On first listening to the debut album of American 80s-90s band Skid Row, one might make the mistake of thinking they’ve put on a Bon Jovi record by accident. And it makes sense. Audibly they have the ‘Oh yeah!’s now infamous with glam rock/hair metal, riffs straight out of Richie Sambora’s back catalogue, and visually they might as well be twins, with long blonde hair and leather jackets. Hell, they even come from the same state.
But that doesn’t mean you should cast off Skid Row as some inferior alternative to the bigger boys from New Jersey. They have their own songs, and boy are they rockin’.
Skid Row, the band’s eponymous debut released in early 1989, is their biggest record to date, going 5x Platinum and spawning four hit singles, two of which made the Top 10 in the charts, and all of which received heavy airplay on MTV. Coupled with opening as a support act for Bon Jovi on their 1987 Slippery When Wet tour and receiving high praise from the band itself, this thrust Skid Row into stardom, and rightly so.
The album begins with the track aptly named ‘Big Guns’, telling the age-old tale of a man on the lookout for an escort in the dead of night. But as lead singer Sebastian Bach points out in roaring vocals, ‘She got the big guns, pointed at my heart. Bang, bang, shooting like a firing squad.’ It’s an impressive start to the album, with drums like claps of thunder to get you headbanging if you weren’t already. It’s hard rock bordering on metal, it dares to go further than Bon Jovi ever could – and we’re only one song in.
‘Sweet Little Sister’ is a track laden with fast-paced guitar work that ignites like a speeding train, crashing into you with all the power of a rocket engine. ‘I know a thing or two about our sweet little sister… She’ll love ya black and blue, she’s Mona Lisa with a new tattoo…’ Bach explains in a song that remains one of the highlights of the album, despite its non-single status.
‘Can’t Stand the Heartache’ sounds like the most Jovi song on the record, and that’s no dig. Its lyrics prophet the inevitable doom of a relationship, whilst remaining a rocker through and through. ‘Piece Of Me’ opens with an infectious bassline that bursts into razor-sharp guitar and banging drums, all complete with high notes galore. ‘I need a fix of rock ‘n roll’ describes the hysteria of metal and glam at the time.
’18 And Life’ is perhaps the band’s signature hit – Their ‘Livin’ On A Prayer’, if you will. This rock ballad (for to call it a power ballad still underplays its brutality) lays out a tragic story of a kid gone wrong, turning to drink and killing another before he’s either jailed or shot down in the street. It’s moving, it’s effective, and its solo is one of the best things to ever come out of the hard rock movement. It also achieves all that in only four minutes.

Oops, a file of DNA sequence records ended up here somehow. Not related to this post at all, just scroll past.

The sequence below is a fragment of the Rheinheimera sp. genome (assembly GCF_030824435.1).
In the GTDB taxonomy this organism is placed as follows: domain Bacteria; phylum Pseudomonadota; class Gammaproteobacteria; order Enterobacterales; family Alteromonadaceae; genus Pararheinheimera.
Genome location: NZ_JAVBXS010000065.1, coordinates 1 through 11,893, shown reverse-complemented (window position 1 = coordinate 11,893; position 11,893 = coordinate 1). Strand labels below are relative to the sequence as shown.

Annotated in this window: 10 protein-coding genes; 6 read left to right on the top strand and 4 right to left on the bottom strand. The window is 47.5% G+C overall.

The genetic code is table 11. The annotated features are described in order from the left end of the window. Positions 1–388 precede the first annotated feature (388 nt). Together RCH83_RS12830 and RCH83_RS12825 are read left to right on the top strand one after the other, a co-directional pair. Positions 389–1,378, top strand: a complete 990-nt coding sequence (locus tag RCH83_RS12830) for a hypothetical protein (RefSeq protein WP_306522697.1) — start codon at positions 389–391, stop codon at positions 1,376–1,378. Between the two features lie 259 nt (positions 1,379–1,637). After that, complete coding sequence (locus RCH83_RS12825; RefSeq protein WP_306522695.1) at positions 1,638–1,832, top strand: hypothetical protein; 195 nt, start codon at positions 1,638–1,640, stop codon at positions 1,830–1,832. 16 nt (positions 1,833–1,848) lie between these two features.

‘Rattlesnake Shake’ is a playful track about, well, a girl who tries to use what God gave her, to little avail. ‘Shake, shake, shake it like a rattlesnake’ about sums this one up. It’s one of the more ‘filler’ tracks on the record, but by no means a skip.
‘Youth Gone Wild’ is perhaps where the band oversteps the line from hard rock madness to social commentary in one fell swoop. ‘They call us problem child, we spend our lives on trial, we walk an endless mile, we are the youth gone wild!’ are words almost any teenager or young adult can relate to, even today. It’s a song that’s never stopped being relevant, and it’s possibly the best track on the album. It invigorates and crackles with so much energy, it might as well be a tesla coil put into song.
‘Here I Am’ and ‘Makin’ A Mess’ are your standard rock songs. They’re the last bit of “filler” on the album (and at this point you should have gathered there’s not a lot on here in the first place) but they’re still likable tracks. The latter is a fast-paced rocker to prepare you for the next stop.
‘I Remember You’ is a true power ballad, showing the softer side of the band and how they master every aspect of the rock/metal genre. Reflecting on the moonlit memories of a lover now gone, it’s Bach at his rawest, and it sounds fantastic. At five minutes, it’s the longest track on the album, but you won’t for one second wish for any less.
‘Midnight/Tornado’ is a foot and, hell, whole body-stomper of a climax. ‘When the clock strikes, midnight…’ is impossible not to shout along to, and ends in a riff so grueling it’s like wet concrete. That’s how hard it hits you, too.
All in all, ‘Skid Row’ is an album that should remain as a staple on the playlist of any classic rock, hard rock or metal fan for the rest of time. Rivaling even their chart superior, Bon Jovi, it’s a rollercoaster from start to finish. I just hope you’re buckled in.